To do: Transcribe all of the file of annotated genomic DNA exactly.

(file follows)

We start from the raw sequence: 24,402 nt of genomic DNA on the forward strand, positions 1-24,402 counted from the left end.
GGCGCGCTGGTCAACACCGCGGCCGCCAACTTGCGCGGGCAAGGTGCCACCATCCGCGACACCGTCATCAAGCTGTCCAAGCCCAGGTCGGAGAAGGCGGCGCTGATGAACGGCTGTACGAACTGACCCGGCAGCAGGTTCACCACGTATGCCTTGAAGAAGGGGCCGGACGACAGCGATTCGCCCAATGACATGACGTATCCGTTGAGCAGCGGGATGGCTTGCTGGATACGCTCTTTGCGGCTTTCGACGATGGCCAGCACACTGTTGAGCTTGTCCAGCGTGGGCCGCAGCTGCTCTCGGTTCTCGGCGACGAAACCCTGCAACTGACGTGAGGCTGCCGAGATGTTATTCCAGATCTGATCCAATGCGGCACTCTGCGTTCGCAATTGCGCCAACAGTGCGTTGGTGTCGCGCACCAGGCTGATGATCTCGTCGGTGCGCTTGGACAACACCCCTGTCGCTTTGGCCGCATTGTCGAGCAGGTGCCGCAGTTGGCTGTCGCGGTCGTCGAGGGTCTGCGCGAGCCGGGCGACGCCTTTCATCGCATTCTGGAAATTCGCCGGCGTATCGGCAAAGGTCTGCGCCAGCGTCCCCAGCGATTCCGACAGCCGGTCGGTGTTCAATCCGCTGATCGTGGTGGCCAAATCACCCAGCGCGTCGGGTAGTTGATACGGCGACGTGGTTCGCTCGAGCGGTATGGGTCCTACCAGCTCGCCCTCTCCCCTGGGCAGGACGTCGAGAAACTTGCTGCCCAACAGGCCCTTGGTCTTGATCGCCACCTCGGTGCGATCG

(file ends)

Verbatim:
We start from the raw sequence: 24,402 nt of genomic DNA on the forward strand, positions 1-24,402 counted from the left end.
GGCGCGCTGGTCAACACCGCGGCCGCCAACTTGCGCGGGCAAGGTGCCACCATCCGCGACACCGTCATCAAGCTGTCCAAGCCCAGGTCGGAGAAGGCGGCGCTGATGAACGGCTGTACGAACTGACCCGGCAGCAGGTTCACCACGTATGCCTTGAAGAAGGGGCCGGACGACAGCGATTCGCCCAATGACATGACGTATCCGTTGAGCAGCGGGATGGCTTGCTGGATACGCTCTTTGCGGCTTTCGACGATGGCCAGCACACTGTTGAGCTTGTCCAGCGTGGGCCGCAGCTGCTCTCGGTTCTCGGCGACGAAACCCTGCAACTGACGTGAGGCTGCCGAGATGTTATTCCAGATCTGATCCAATGCGGCACTCTGCGTTCGCAATTGCGCCAACAGTGCGTTGGTGTCGCGCACCAGGCTGATGATCTCGTCGGTGCGCTTGGACAACACCCCTGTCGCTTTGGCCGCATTGTCGAGCAGGTGCCGCAGTTGGCTGTCGCGGTCGTCGAGGGTCTGCGCGAGCCGGGCGACGCCTTTCATCGCATTCTGGAAATTCGCCGGCGTATCGGCAAAGGTCTGCGCCAGCGTCCCCAGCGATTCCGACAGCCGGTCGGTGTTCAATCCGCTGATCGTGGTGGCCAAATCACCCAGCGCGTCGGGTAGTTGATACGGCGACGTGGTTCGCTCGAGCGGTATGGGTCCTACCAGCTCGCCCTCTCCCCTGGGCAGGACGTCGAGAAACTTGCTGCCCAACAGGCCCTTGGTCTTGATCGCCACCTCGGTGCGATCG